Pepsico: Best Valuation In 30 Years

| About: PepsiCo Inc. (PEP)
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As defined in several of my previous articles, a ruler stock is one in which earnings, when plotted on a graph, forms a upward sloping straight line, as if drawn with a ruler. In light of my fondness for these types of stocks, I decided to start a series reviewing many of these types of stocks. The following graph illustrates a ruler stock as the green line is the plot of the earnings of this example over the last 30 years.

For this new series my first choice is Pepsico (NYSE:PEP), though I have covered other ruler stocks such as Wal-Mart (NYSE:WMT), Abbott Labs (NYSE:ABT), Johnson & Johnson (NYSE:JNJ) in other articles over the last few months. My intention in this continuing series is to present the price chart of each stock accompanied with a price and earnings chart plotted over the previous 25-40 years, though in some cases a smaller history might qualify. Not all of these stocks will necessarily be current buys or satisfy the desired yield for every investor. However, each of these companies should be considered for placement on one's personal universe list.

Pepsico: Incorporated in 1919, Pepsico is a world-wide company that manufactures and sells soft drinks and snacks. Drinks include Pepsi, Gatorade, 7UP, Mountain Dew, and Tropicana. They also market water with the Aquafina brand and as well as Lipton Tea. The company's snack names are Lay's, Ruffles, Doritos, and Cheetos. It also markets products under the Quaker Oats name.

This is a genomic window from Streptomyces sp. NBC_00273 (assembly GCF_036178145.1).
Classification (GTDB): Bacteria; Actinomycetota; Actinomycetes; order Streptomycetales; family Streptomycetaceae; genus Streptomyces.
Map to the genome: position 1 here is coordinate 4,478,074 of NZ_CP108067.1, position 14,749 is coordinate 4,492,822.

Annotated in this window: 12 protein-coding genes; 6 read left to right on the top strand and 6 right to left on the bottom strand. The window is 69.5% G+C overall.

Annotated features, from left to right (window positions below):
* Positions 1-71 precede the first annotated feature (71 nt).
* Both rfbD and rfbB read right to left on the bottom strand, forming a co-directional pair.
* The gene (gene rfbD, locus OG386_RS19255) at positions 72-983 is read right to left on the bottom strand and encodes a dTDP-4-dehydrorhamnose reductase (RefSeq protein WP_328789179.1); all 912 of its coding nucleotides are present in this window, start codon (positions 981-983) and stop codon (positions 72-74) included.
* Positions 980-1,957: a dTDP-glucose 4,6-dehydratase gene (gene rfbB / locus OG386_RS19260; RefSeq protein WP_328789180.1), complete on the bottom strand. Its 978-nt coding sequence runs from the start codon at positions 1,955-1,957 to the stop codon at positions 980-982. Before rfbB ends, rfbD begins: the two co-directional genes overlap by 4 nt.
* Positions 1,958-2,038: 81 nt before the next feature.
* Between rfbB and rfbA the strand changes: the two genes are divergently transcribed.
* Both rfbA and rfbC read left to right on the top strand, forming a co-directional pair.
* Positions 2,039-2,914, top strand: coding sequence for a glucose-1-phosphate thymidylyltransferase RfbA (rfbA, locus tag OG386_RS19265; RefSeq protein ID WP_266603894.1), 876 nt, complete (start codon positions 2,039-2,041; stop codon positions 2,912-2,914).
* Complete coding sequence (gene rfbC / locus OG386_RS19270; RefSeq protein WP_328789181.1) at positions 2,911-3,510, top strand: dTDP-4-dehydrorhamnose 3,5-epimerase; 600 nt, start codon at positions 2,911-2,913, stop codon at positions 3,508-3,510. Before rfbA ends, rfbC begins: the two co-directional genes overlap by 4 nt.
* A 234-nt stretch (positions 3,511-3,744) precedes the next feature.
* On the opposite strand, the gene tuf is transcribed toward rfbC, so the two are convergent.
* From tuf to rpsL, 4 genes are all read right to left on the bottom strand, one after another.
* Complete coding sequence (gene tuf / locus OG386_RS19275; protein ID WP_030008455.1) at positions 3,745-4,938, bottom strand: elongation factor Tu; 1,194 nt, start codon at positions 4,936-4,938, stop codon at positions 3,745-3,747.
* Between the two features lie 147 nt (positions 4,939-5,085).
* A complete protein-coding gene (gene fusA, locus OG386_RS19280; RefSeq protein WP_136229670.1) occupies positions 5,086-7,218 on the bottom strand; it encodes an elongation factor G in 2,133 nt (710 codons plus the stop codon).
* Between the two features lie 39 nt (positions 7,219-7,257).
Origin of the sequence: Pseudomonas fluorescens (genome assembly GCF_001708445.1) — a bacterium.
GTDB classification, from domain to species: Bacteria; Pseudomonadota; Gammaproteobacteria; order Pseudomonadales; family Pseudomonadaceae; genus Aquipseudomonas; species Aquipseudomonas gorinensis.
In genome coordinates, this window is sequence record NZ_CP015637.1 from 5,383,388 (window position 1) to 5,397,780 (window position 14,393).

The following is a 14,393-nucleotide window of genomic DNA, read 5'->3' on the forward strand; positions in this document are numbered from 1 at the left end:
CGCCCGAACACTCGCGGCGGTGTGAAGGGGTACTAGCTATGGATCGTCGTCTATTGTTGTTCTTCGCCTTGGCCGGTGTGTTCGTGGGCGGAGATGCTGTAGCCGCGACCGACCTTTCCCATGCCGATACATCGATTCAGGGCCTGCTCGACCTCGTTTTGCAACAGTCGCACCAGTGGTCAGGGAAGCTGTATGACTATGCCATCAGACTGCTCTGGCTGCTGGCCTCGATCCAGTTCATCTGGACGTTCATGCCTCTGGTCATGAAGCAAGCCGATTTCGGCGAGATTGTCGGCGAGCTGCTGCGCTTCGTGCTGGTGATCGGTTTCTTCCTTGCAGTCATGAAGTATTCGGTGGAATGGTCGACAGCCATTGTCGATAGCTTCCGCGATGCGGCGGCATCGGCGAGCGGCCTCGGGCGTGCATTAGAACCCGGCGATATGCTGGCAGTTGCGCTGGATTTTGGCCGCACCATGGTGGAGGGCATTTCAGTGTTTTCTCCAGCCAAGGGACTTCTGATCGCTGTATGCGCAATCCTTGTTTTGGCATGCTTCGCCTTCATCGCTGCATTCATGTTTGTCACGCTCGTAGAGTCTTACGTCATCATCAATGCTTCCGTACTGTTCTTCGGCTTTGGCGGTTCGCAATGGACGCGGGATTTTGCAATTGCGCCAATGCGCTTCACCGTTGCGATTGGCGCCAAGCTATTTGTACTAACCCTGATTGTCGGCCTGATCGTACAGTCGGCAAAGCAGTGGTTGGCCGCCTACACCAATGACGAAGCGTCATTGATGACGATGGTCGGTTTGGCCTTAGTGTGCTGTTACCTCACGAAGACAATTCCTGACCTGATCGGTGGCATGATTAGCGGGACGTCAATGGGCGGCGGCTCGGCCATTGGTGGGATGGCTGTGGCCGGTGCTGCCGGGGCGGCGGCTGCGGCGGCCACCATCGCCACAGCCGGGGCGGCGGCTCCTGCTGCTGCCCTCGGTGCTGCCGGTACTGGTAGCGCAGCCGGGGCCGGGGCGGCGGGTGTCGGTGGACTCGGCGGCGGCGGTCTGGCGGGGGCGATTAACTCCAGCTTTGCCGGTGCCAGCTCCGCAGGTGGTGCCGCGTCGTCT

Below is the chart of Pepsico with its earnings and price plotted from 1988 to today. As illustrated, the earnings of Pepsico have grown in a fairly consistent progression with only a small period from 1996 to 1997 that dipped a bit, primarily due to several international bottlers that suffered major financial problems. Earnings have grown from $1.47 in 2001 to $3.91 in 2010. Note how price follows earnings.

In addition to our look at price and EPS, we need to also consider the price investors are paying for a dollar of earnings. From a 1996 peak of 45 the PE has declined to a present level of 15, which mirrors the previous low levels in the early 1990's. Good value exists based on the current PE level.

The green line in the chart below plots the dividends per share over the same time frame. In 1988 the quarterly dividend was $0.035 cents a share. That has now grown to $0.515. What we see is that dividends follow earnings and also imitates the straight line that we seek. Current yield is currently 3.3%, which is well above the 25 year yield highs.

Current consensus earnings projections for Pepsico are $4.50 for 2011 versus a reported $4.13 in 2010. Estimates for 2012 and 2013 are $4.91 and $5.45. The major risk to growth is an economic slowdown in the United States hindering the better growth results in the international operations.

Technical Picture: The shares are on support at the 60 level but in a short term down trend from a recent high at 71. The long term chart shown below is nearly oversold on RSI levels. Over the last ten years levels this oversold level has only occurred two previous times, both of which occurred at major lows.
Pepsico, Inc.

Conclusion: One should view Pepsico on the assumption that good earnings growth will continue, coupled with the opinion that the shares are trading at one of the best levels of valuation in 30 years. A ruler stock, such as Pepsico, always deserves the benefit of doubt when considered as an investment. In the shares of Pepsico, we have a valuation at 25 year lows, a steady stream of earnings and dividends, a current yield perched at 25 year highs, a PE at a level matching other lows over the past twenty five years, and a technical oversold position nearing previous low readings. Given a choice of buy, hold, or sell, I rate Pepsico a buy.

Disclosure: I am long JNJ, ABT, PEP.